California Democratic Party settles lawsuits alleging harassment and discrimination by former leader
The California Democratic Party has reached settlements in three lawsuits alleging sexual harassment and workplace retaliation involving its former leader, Eric Bauman.
A statement released by current party Chairman Rusty Hicks on Friday announced the settlements but did not indicate how much the party paid to resolve the legal actions.
“Some of the California Democratic Party’s most sacred values are fairness, respect and dignity for all,” Hicks said. “Those values empower so many grassroots leaders and activists to devote their time, talent and treasure to our Party’s candidates and causes.”
Bauman announced his resignation in November 2018 following a report from The Times that revealed 10 party staff members and political activists had accused him of making crude sexual comments and engaging in unwanted touching or physical intimidation in professional settings. On Friday, Bauman released a statement about the settlements through his attorney, Neal S. Zaslavsky.
“I fully concur with CDP Chair Rusty Hicks’ affirmation that some of the Party’s ‘most sacred values are fairness, respect, and dignity for all.,’” Bauman said. “In that spirit, I am pleased that the CDP ‘has reached equitable settlements with’ all parties.”
One of the lawsuits was filed in April by William Floyd, who served as Bauman’s assistant from March 2016 until November 2018 and claimed that Bauman performed oral sex on him without his consent on at least three occasions.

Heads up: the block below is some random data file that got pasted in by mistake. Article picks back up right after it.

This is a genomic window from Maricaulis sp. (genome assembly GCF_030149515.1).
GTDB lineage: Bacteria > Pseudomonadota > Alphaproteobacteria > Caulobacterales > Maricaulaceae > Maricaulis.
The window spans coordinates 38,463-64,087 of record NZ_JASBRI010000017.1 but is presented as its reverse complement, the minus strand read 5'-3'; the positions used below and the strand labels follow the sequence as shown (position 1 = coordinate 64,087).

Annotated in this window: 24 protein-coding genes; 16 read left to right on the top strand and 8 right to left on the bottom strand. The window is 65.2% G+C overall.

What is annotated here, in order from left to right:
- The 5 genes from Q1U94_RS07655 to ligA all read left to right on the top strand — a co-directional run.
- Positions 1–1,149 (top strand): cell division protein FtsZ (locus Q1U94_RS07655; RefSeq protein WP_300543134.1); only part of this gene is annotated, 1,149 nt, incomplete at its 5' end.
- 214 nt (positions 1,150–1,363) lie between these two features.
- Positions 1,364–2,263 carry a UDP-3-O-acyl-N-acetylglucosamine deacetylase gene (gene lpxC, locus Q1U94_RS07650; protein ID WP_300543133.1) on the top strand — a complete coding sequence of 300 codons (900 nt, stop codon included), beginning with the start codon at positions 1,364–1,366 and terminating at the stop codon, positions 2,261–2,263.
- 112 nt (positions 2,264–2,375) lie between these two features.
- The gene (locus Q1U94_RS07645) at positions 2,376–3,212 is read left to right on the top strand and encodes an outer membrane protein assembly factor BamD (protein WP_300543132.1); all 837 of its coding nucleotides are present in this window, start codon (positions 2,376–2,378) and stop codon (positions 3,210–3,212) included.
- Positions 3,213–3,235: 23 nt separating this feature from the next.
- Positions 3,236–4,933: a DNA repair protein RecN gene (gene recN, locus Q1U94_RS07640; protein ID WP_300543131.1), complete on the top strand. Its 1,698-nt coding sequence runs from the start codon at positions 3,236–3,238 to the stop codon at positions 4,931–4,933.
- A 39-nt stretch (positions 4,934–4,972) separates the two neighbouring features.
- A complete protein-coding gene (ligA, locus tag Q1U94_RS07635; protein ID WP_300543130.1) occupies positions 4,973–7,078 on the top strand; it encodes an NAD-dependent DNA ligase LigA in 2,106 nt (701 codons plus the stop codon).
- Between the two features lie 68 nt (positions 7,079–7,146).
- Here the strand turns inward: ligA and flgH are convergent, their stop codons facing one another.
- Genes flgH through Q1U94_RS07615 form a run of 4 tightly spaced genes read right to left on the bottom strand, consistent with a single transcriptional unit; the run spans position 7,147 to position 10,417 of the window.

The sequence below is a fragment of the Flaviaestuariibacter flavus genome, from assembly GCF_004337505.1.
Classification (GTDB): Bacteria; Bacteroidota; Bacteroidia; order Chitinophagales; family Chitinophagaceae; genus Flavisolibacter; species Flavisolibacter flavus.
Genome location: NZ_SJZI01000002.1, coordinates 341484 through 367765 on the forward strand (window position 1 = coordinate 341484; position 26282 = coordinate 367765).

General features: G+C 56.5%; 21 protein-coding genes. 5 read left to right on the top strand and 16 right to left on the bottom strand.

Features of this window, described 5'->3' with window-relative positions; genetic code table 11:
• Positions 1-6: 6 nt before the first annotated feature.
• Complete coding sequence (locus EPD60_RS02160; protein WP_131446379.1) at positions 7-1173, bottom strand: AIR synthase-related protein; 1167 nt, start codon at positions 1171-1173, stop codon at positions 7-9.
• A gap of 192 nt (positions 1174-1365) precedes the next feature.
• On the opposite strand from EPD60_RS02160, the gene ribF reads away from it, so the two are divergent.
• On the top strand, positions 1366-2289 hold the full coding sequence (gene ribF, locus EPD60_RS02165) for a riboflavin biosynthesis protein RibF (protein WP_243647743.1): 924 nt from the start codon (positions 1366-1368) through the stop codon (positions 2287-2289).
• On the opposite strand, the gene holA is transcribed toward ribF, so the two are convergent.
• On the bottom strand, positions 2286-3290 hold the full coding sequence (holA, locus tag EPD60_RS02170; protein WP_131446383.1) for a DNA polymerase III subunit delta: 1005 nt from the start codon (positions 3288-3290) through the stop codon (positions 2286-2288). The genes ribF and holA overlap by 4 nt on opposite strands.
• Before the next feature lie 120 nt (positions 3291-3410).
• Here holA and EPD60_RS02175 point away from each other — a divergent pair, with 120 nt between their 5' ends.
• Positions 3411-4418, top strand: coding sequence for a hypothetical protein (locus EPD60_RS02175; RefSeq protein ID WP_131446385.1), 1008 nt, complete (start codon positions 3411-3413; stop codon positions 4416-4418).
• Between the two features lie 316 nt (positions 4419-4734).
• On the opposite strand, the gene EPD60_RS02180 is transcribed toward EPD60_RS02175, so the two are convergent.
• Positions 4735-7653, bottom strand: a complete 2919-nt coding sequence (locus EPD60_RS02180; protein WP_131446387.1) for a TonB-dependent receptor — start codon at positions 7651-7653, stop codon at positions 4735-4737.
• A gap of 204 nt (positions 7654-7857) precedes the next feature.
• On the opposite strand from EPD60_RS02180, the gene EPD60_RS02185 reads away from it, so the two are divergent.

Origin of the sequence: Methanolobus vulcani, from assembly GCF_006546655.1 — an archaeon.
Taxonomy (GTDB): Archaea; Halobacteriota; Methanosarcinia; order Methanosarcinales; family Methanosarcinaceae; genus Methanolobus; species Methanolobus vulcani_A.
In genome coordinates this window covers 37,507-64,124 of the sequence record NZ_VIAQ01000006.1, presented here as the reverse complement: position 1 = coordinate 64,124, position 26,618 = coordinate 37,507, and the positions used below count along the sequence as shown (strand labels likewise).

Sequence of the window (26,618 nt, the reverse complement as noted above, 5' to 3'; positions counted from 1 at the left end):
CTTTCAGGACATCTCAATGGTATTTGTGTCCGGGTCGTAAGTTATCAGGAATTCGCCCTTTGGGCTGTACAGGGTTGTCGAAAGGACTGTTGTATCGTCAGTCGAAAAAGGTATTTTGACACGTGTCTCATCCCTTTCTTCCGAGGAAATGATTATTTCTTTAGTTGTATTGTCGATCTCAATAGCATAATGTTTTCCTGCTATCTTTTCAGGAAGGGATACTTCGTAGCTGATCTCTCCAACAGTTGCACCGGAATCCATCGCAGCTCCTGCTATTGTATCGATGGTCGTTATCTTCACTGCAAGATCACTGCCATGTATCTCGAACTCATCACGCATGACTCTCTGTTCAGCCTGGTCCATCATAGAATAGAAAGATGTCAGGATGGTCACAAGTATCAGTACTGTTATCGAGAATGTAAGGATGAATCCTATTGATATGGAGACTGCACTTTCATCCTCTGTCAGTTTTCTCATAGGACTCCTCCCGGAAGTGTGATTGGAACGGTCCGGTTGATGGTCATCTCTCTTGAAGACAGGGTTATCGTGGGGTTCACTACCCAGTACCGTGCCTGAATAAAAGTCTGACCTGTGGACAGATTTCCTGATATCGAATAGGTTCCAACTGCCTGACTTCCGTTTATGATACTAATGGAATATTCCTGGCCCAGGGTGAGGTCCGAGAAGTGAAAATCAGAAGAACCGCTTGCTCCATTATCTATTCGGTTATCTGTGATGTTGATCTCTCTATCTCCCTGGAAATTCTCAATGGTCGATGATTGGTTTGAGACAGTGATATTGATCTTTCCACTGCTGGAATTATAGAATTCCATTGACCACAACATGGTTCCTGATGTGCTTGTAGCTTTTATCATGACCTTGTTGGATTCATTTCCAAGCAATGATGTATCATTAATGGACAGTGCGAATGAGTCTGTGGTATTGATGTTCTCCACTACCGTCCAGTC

That same month, a second lawsuit was filed by former party operations director Tina McKinnor, former communications director John Vigna and party activist Spencer Dayton alleging racial discrimination, retaliation, sexual assault and harassment by Bauman, and claiming that the party failed to protect them.
The party has agreed to pay more than $1 million to settle that case, according to the Wall Street Journal, which first reported the settlements.
A third settlement was reached with Brendan Stepp, a former video editor and field cinematographer for the party who alleged that Bauman made repeated, unwanted sexual advances toward him.
The party previously paid $378,348 in legal settlements to former employees Alton Wang, William Rodriguez-Kennedy and Kate Earley, according to campaign finance filings reviewed by The Times in October. The trio originally filed suit last January, alleging a culture of harassment and sexual misconduct that was “well-known and apparently tolerated” by top officials.
Former Times staff writer Christine Mai-Duc contributed to this report.
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